In my hometown was a notorious homicide about the time I started my agency. A young man, a teenager, was the first and only suspect – hounded by the lead detective. When this arrest was announced over 15 years later I was in a class by a well-known retired FBI Behavior Analysis Unit founder. The defendant went on to be prosecuted, using evidence by the retired BAU consultant and a forensic psychiatrist using drawings depicting violence. The prosecutors would each become judges and the detective went on to lead the detective bureau. Years later the defendant was released on the first case of ‘touch DNA’. After his release one of the judges made this statement to the local media, “Its not like we were hiding anything. A few things weren't provided. Lawyers ought to have known or asked about the evidence because it was referenced in multiple documents they were given.” [NOTE: the cite for this is unavailable, other than the local newspaper – I have kept the quote for reference] Both judges were censured, regulators felt they should have pressed police harder to provide all of the information. They would both later seek re-election, and for a first time in several decades a sitting judge – two actually, a first – was not retained in re-election in our county. The detective also faced perjury charges and withholding evidence that was found to be at his home. Experts consulted by the prosecution have variously expressed their opinions may have been different had they been presented all the evidence, and not only what the prosecution wanted them to see – which was limited by what the detective wanted the prosecution to see.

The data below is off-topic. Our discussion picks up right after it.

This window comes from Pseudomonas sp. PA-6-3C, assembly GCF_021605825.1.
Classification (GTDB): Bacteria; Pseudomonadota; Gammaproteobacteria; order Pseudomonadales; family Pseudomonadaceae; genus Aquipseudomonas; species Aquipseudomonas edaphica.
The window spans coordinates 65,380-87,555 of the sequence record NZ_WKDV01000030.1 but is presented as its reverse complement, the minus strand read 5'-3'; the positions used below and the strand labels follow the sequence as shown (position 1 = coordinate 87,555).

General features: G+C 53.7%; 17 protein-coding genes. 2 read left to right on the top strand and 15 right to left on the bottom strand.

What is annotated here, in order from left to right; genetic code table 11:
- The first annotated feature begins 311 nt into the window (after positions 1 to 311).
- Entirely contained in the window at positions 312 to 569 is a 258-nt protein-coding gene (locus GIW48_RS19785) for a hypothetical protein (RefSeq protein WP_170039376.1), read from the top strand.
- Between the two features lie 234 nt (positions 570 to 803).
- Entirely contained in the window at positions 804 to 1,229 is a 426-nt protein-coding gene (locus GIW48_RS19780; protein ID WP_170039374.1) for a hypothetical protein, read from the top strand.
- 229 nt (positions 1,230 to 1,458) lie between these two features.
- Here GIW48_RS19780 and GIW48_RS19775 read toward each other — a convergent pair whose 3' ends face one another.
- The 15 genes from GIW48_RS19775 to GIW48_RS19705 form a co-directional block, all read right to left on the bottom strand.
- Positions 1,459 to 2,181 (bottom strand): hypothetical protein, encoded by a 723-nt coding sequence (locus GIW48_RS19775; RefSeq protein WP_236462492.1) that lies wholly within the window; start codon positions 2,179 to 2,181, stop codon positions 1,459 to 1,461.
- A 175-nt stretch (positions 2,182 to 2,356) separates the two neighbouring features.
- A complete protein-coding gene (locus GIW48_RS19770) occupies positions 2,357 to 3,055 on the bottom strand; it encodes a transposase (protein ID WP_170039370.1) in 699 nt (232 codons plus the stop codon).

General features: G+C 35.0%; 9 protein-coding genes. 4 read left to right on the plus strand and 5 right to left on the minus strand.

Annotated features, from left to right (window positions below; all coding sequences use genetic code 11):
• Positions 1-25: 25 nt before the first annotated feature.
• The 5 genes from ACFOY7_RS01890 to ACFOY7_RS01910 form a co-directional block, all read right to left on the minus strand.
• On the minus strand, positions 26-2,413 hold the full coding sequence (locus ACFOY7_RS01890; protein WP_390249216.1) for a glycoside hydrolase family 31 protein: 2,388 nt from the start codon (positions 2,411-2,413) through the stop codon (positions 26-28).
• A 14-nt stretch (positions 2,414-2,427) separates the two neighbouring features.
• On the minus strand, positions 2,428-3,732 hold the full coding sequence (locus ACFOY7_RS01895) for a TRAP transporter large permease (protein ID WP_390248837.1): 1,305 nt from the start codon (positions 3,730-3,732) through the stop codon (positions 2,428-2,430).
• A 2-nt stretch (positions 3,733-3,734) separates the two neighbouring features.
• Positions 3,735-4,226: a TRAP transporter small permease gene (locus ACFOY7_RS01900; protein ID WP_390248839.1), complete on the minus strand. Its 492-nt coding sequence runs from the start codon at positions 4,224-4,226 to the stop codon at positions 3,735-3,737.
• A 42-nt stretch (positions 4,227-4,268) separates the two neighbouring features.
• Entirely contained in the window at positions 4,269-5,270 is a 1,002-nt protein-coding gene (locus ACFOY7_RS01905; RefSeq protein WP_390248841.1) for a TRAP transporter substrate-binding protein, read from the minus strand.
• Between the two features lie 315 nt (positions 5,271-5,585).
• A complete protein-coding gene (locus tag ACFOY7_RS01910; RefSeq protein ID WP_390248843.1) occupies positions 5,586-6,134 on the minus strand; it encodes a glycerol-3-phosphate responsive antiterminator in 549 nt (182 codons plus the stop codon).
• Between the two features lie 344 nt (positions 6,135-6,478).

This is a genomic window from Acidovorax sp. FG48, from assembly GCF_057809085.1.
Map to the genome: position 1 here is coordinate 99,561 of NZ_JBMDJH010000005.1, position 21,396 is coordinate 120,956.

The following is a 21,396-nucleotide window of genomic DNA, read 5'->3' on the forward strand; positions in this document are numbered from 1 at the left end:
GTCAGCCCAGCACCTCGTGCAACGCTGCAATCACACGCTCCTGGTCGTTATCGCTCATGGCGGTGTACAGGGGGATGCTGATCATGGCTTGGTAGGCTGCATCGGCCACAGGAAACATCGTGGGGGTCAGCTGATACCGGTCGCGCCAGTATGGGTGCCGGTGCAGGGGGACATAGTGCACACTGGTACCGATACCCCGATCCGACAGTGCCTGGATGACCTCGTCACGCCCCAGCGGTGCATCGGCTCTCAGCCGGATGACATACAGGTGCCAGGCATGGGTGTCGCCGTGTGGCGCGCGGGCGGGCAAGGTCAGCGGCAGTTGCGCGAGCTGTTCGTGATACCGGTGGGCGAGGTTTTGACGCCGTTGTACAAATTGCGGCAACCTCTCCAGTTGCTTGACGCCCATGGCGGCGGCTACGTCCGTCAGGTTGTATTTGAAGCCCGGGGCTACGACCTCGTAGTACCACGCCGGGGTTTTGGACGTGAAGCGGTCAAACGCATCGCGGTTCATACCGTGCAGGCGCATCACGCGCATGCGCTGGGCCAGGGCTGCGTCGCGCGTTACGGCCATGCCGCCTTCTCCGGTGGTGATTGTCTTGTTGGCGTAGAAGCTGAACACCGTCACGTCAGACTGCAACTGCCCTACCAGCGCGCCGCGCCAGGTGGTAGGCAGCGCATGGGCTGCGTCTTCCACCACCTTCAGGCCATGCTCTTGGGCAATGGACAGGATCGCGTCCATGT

It was the tenacity of the new defense teams in all of these cases which won the rightful release of their clients. Our profession is filled with many, many members that have been material in garnering the release of the wrongfully convicted. Most of these cases are indigent – either through private appointed counsel or public defender offices (state and federal). While sitting in the courtroom, have you looked around and estimated the cost of the prosecution for the hour, day or week? How about the defense? We are all familiar with the OJ Simpson case – the first fully televised trial, which seemed to have more attorneys than jurors. This is not what we usually see – both sides had funding and resources, essentially trying to outdo each other. I have participated in the pro se defense as the only assistance to the defendant, denied funding for DNA tests and even my own fees. However, the prosecution had three attorneys rotating for the week, a half-dozen experts, unlimited laboratory services, delayed disclosure, and – of course – funding and resources the defense cannot have. I have been the only expert on a case in which the prosecution asked why; well, that was all the funding approved by the court. If you are a criminal defense investigator, you have been involved in the imbalances of the scales of justice.